Published: Nov 9, 2014
By Ed Susman , Contributing Writer, MedPage Today
Note that this study was published as an abstract and presented at a conference. These data and conclusions should be considered to be preliminary until published in a peer-reviewed journal.
BOSTON -- Patients with decompensated liver cirrhosis who were transferred from hospitals to a transplant center faced worse outcomes, researchers suggested here.
In a series of 99 patients transported from outlying hospitals to a liver transplant center, 10 were eligible for transplant, but only three of them underwent liver transplantation during their admission while seven others died, reported Chad Cornish, MD, of the University of Rochester in N.Y., and colleagues.
Cornish's group found that the mean length of stay at the outside hospital was 6.8 days, and the time of the request to transfer the patients and delivery of the patient to the tertiary care center took a mean of 1.2 days, according to their poster presentation at the America Association for the Study of Liver Diseases annual meeting.
Transfer delays were caused by lack of bed space at the tertiary center or because the patient was too unstable to transfer. However, Cornish said none of the patients in the single-center study experienced a transfer delay because of health insurance issues.
"These patients have underlying liver disease and they may decompensated due to encephalopathy -- change in mental status, a gastrointestinal bleed, ascites that are no longer under control. Anyone who is cirrhotic is a sick patient to begin with; they have some other insult and their condition tailspins from there," Cornish said.
"Sometimes we can stabilize them," he continued, "but sometimes the patient has spiraled so far out of control, there is little that can be accomplished. A lot of patients that are transferred to [the transplant center] -- mainly in hopes that a liver transplant would be possible -- do not do well."
Cornish and colleagues wanted to determine how well these transferred patients fared when sent to the tertiary facility.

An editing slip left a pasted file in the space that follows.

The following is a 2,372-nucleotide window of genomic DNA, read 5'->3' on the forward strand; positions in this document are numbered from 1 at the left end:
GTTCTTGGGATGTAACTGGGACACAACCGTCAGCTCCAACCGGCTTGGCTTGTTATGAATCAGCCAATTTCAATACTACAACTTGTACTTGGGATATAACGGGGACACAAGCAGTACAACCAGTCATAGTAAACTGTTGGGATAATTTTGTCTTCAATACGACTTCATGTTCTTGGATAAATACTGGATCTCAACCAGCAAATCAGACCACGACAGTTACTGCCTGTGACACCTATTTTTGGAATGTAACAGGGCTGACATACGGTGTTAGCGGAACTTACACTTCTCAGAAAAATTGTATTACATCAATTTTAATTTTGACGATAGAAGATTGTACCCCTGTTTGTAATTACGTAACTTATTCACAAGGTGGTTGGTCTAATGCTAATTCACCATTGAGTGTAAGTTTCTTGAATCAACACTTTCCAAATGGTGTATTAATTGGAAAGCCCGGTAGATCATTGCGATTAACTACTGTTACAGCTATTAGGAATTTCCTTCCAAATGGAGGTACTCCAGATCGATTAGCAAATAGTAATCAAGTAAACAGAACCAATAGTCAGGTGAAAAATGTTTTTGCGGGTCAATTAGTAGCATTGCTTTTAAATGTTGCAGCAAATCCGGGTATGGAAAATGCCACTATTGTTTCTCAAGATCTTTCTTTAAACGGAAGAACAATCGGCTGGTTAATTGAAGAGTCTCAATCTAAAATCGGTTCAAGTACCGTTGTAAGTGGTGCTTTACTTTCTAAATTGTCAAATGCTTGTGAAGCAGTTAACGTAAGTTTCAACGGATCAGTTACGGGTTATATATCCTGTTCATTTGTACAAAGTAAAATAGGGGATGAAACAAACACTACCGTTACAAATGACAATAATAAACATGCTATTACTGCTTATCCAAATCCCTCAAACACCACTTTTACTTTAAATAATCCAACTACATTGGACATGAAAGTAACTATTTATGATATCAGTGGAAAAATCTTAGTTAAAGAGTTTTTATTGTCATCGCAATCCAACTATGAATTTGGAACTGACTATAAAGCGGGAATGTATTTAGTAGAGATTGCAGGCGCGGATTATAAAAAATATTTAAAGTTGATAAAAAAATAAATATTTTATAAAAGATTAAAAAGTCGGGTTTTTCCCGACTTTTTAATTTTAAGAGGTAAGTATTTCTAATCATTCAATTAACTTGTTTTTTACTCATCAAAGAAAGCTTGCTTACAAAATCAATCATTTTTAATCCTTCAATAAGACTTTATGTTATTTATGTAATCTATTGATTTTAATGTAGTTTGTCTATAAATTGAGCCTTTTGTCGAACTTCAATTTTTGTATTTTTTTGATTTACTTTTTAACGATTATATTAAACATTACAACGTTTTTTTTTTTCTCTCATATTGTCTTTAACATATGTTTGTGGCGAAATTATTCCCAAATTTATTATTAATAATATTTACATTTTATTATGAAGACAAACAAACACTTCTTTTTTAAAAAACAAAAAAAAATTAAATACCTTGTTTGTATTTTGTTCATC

"Tertiary care liver transplant centers frequently receive requests from outlying hospital to transfer patients with decompensated cirrhosis for a higher level of care, including evaluation for liver transplantation," they explained. "There have been no published studies looking at clinical outcomes for patients with acute decompensated cirrhosis who are transferred to a liver transplant center or barriers to the interhospital transfer."
The study population consisted of patients (ages 18 and up) transferred from an outlying hospital to the university's Strong Memorial Hospital (SMH) for management of acute decompensated cirrhosis between January 2011 and July 2013. They were identified through the hospital's transfer request logs.
Among 30 cases of interhospital transfer delay, 30% were due to lack of bed availability while 13% cases of delay were due to the patient being too unstable to transfer, the authors wrote.
Nearly one-third of the patients died during their initial admission after a mean length of stay while two additional patients died after being transferred on a separate occasion. Mean peak outside hospital Model for End-Stage Liver Disease (MELD) score for patients who died at SMH was 31.3.
His group concluded that "very few patients with acute decompensated cirrhosis transferred from an outlying hospital were suitable for liver transplantation and an even smaller number of patients were transplanted. A substantial number of patients died following a prolonged hospitalization. Given the limited resources and cost associated with transferring patients to a tertiary care liver transplant center, patient selection for transfer is crucial in order to provide optimal care and allocate researches appropriately."
They called for additional studies to identify risk factors that can help prioritize patient transfers.
In commenting of the presentation, Mohsen Hasanin, MD, from the University Alabama in Birmingham, told MedPage Today that "when we see patients from outside the hospital, they are pretty much gone. These patients need to be transferred earlier. By the time they are transferred from primary care or from the outpatient setting by gastroenterologists or hepatologists, they have very bad as outcomes as transplant."
Cornish and co-authors disclosed no relevant relationships with industry.
Hasanin disclosed no relevant relationships with industry.